BIODESIGN for the REAL WORLD, this project, would not have gotten off the ground so smoothly without the help of the SEED Money Grant from EPFL’s Cooperation and Development (CODEV) Office. We were honored and happy to participate in their First CODEV Seed Money Conference on 30 October. It was a great chance for our team to also reflect on the past 2 years we have been funded by this annual SEED grant.
Here you can find our presentation with the notes. We were asked specifically to address the following points:
- What are/were the main activities carried out through the funded projects?
- What is your particular experience regarding the Seed Money Project? What is its usefulness?
- How do researchers experience and assess the articulation of the contributions of the different actors involved?
- How do EPFL researchers assess their collaboration experience with their foreign partners?
- How do foreign partners assess their collaboration experience with EPFL researchers?
- What are the main opportunities and challenges of such form of scientific cooperation (N-S)?
- Have researchers encountered any problems during project implementation? What were such problems and what were their consequences?
- How do researchers assess the amount of budget received in relation to the activities accomplished?
- What was the benefit of having this project funded for a second round?
Some of the points that may not have been obvious that came up in our 3 partner site discussions were:
- [It is] not just about water monitoring quality or all the technical details but its also about building a network, interact with people, and working with different people’s ‘visions’ (Timbil from Lifepatch)
- This project is an opportunity to transfer research from the researcher to the public faster
- We have access to each-others ground networks, because we all come with our own practice.
- The project is also about designing strategies/curriculum to bring multidisciplinary collaborations with designers, artists, citizens and scientists together to make scientific tools, instruments and data more accessible to the public.
- This site, biodesign.cc and the other online sites (github too!) is a nice way to instantaneously provide access to our activities across partner sites, although nothing replaces in-person sharing
- That our access map looks like the one of the DIYbio map – but we have a long way to reach all the hackers (as assumed by the hackerspace map of the world) – we are not the only ones interested in water quality, mapping
- From a paper that describes the development for a chemical process for making an off-patent drug in enantiopure form – a project from 2006 to 2010. We cover some, but can definitely work on the last of their key points, which they conclude are important in the success of open-source (products) projects:
- kernel of activity
- cross-posting/exchange of documentation, methods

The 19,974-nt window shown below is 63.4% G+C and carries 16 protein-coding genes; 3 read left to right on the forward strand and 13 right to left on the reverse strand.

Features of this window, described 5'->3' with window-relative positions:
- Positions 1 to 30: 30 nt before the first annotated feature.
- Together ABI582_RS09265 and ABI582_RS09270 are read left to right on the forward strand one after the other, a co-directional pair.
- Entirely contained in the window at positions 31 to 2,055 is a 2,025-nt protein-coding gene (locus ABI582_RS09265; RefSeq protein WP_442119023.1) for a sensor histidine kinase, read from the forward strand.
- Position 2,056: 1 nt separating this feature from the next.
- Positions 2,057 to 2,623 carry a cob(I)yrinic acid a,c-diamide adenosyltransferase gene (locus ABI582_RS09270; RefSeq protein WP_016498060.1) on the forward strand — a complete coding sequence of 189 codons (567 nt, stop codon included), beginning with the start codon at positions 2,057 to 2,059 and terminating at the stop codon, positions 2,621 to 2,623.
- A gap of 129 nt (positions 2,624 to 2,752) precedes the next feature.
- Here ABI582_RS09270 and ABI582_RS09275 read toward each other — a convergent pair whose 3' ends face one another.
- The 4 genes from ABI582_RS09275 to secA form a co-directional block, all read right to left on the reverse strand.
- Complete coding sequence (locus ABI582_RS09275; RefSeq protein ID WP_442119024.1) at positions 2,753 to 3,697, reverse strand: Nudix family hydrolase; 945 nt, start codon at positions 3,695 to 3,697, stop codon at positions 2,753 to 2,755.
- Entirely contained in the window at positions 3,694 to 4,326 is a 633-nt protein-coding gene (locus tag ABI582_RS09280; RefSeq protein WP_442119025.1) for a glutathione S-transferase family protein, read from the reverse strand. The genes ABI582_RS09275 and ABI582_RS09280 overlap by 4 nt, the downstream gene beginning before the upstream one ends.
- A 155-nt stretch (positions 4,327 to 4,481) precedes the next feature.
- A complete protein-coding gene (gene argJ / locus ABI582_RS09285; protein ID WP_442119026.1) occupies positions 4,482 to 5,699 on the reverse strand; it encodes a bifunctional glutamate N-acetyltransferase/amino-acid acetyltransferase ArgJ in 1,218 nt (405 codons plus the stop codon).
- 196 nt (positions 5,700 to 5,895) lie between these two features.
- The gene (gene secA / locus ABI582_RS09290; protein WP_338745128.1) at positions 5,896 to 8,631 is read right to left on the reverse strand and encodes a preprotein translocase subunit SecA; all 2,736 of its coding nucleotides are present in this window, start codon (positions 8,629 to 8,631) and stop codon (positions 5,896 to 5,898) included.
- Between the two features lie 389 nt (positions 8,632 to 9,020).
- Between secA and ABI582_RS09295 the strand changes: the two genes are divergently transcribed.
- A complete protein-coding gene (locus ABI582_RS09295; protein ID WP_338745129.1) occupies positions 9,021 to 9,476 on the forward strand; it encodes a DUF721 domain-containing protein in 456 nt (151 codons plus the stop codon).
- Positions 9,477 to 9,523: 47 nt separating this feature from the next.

- low barrier to entry
- defining exactly / making obvious how others can contribute
Most of all, I quote Andreas from Lifepatch – [my] focus is communities.
This funding scheme is unique in that they aim at “promoting and strengthening scientific cooperation for development between its researchers and their partner institutions in emerging and developing countries”. Also very important for us, is how open they are to the thematics of what they fund. Their only requirement for the proposal was to “address key problems” faced by our partner countries. Without this open call, it would have been difficult to find funding for our project, our transdisciplinary (engineering school, art design and technology school, citizen science initiative) group, to do open science with no “preliminary data” on the specific subject.
The conference was a great opportunity to meet people at EPFL and also their partners abroad, doing amazing projects, who share the spirit of crossing disciplines and learning to collaborate across cultures. We were happy to see that Prof. Melanie Blokesch, and Prof. Rizlan Bernier-Latmani, both of whom inspires us and helped us kicked off 2013, presented their work at the conference. Prof. Blokesch discussed her project of the biomolecular analysis of cholera dissemination in DR Congo. Prof. Bernier-Latmani is now working on arsenic in the Mekong Delta, and interested in the arsenic absorbed in rice plants. Her work funded by the SEED grant allowed the researchers to build trusting partnerships, a hypothesis based on field-work, and larger scientific funding.
We saw that the SEED grant kick-started other projects, including urban mobility projects in Cuba. We were able to appreciate the history of the SEED grant program and its impact of the scientific investment in de-mining projects with collaborations in Colombia, as well as the establishment of strong academic nodes in electrochemistry for environmental remediation in Colombia and the Ivory Coast.
We were also excited to see the connections between projects. People doing mapping – areal mapping and quantification of vegetation and animal diversity, that involves academic partners, tourism, and an EPFL spin-off. Also, the SenseCityVity project in Guanajuato Mexico, which looks at urbanism crowdsourced through highschool students’ social media input from mobile phones. While it is a solid computer science project, the additional dimensions with engaging citizens as “factors of social change”, and the belief in this impact to the community was very inspiring.
We hope they continue this conference and more people in the EPFL community come to see the range of exciting international projects that are happening with people on campus.
If you are interested in applying for the SEED grant with your EPFL partner, the deadline for 2015 proposals is 15 December!
*the photographs courtesy of CODEV EPFL